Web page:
Diplocaulus, the "boomerang-headed" amphibian

 

IMG_2676.thumb.jpeg.0a18e1f4da9c5a107a0ef3a828eae9f4.jpeg

IMG_2674.thumb.jpeg.70e26fbc41410e621ba526281e00b9b1.jpeg

IMG_2675.thumb.jpeg.df01bc90d438e70b66aa1455c01c887a.jpeg

 

Dimetrodon elements

 

IMG_2687.thumb.jpeg.93a1d316cc79e890e874c1104b2f6ce3.jpeg

IMG_2688.thumb.jpeg.770a83b824833da35d288af3994b37c2.jpegIMG_2689.thumb.jpeg.aeffa9f3a1d4f88f453bb078447b8aed.jpeg

Neural spine with a pathology, a healed break possibly from the attack of another Dimetrodon

 

IMG_2684.thumb.jpeg.afe82e5dc0853cd2515d145c7c1c2ddf.jpeg

Maxilla with a broken canine, proposed to be broken in life

 

 

IMG_2681.thumb.jpeg.51ef5be857aa02e5140291cdec91abd4.jpeg

Pelvis with bite marks, possible evidence of cannibalism

 

Another Dimetrodon

 

IMG_2691.thumb.jpeg.7c2c2b93b40a20d8f361f9fea1885a8a.jpeg

 

Some plants

 

IMG_2708.thumb.jpeg.a81a4c03447b26b56c5c85f25e6a75d7.jpegIMG_2709.thumb.jpeg.f219f30e0b60de39cf7a1a435958cbdf.jpeg

Edited by ThePhysicist
  • Enjoyed 7
Link to post
Share on other sites
ThePhysicist
Posted (edited)

Seymouria is an interesting amphibian, with a mix of traits, hinting at the transition from water-bound amphibians to the terrestrial amniotes. Unfortunately no real fossils were on display (that I noticed). As you might guess, it was discovered and named after the town.

 

IMG_2707.thumb.jpeg.e77eaa256e5ca59210b993f84dc908bf.jpeg IMG_2706.thumb.jpeg.35573b5237ebb31225d3a2685fcc0665.jpeg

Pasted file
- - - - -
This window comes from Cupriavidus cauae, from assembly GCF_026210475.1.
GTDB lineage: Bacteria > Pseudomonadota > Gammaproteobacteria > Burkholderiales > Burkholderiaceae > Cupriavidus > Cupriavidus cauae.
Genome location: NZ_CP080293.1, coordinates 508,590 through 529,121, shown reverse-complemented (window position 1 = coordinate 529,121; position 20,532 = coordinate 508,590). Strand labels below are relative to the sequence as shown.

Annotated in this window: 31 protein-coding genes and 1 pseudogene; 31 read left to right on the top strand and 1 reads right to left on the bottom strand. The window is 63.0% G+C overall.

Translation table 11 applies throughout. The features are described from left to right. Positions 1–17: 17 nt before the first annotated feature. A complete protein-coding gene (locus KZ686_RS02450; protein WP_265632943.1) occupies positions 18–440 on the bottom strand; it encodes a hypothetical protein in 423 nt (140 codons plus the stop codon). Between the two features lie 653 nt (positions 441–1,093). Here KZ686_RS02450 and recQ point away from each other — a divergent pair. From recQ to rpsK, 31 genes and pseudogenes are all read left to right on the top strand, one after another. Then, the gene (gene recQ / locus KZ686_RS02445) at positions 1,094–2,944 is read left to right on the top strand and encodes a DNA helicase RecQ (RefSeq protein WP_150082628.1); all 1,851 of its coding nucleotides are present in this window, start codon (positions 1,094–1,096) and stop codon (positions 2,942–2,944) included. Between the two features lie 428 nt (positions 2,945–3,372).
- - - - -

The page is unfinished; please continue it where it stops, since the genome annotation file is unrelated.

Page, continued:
My favorite display was the Dimetrodon tooth-bearing skull elements ('cause teeth are cool!). Dimetrodon means "two measures of teeth," indicating the different kinds of teeth in its mouth for different purposes - similar to our own dentition. 

 

 

IMG_2694.thumb.jpeg.10820a1a080c304debad1611bd663229.jpeg

IMG_2699.thumb.jpeg.26d2c0d878e05eef8186b061f35dbcad.jpeg

IMG_2700.thumb.jpeg.d4a6a9ea682e3278e97b32934c9714f7.jpeg

IMG_2697.thumb.jpeg.048225bb21cbd2e9ba0aaa3ee79f8c60.jpegIMG_2704.thumb.jpeg.b9269158da3af0d2aa97f09105469131.jpeg

IMG_2701.thumb.jpeg.212f5a2f16f99edb8f00f0a12eb9ee54.jpeg

IMG_2738.thumb.jpeg.de41bec4fb2387f5b94c880d4ad9293e.jpegIMG_2703.thumb.jpeg.eac7f441a64ff3d0f21f5da93df1e729.jpeg

IMG_2695.thumb.jpeg.4661e18ade8d696316898d389a777586.jpeg

 

Even more Dimetrodon's

 

IMG_2742.thumb.jpeg.58162cc60eb83953f6cd9f867d449fd4.jpegIMG_2744.thumb.jpeg.87ce7c4547d5b3fc1a191cba91f045f1.jpeg

IMG_2743.thumb.jpeg.63bce7ea1018c3f1e1788097909309b0.jpeg

 

IMG_2710.thumb.jpeg.de18d2e501bf051f548afa7db6024c6e.jpeg

 

They also opened a new wing in the museum this month, the hall of Ichthyology. I'll only show the sharks, so there's something left for you to see when you visit (there's also many more rooms to this museum that I haven't shown)

 

IMG_2716.thumb.jpeg.2e839de3c393550f22f1b04ad88333b9.jpeg

IMG_2717.thumb.jpeg.eb69924468900f9dc475dbc364690405.jpeg

IMG_2718.thumb.jpeg.b506b61ed1724d9f4dbc60e3bc069e64.jpeg

 

 

IMG_2729.thumb.jpeg.6eabe33dc81bbcb8a8fec871bd02f61c.jpeg

Sculpture of Orthacanthus, a permian freshwater cartilaginous fish

IMG_2719.thumb.jpeg.3acbe5a4aae0730238e55a2add1c7848.jpeg

Orthacanthus tooth

In the prep lab there was another Dimetrodon 

 

IMG_2731.thumb.jpeg.1979a31c2729dd457efe7fbbe38fa883.jpeg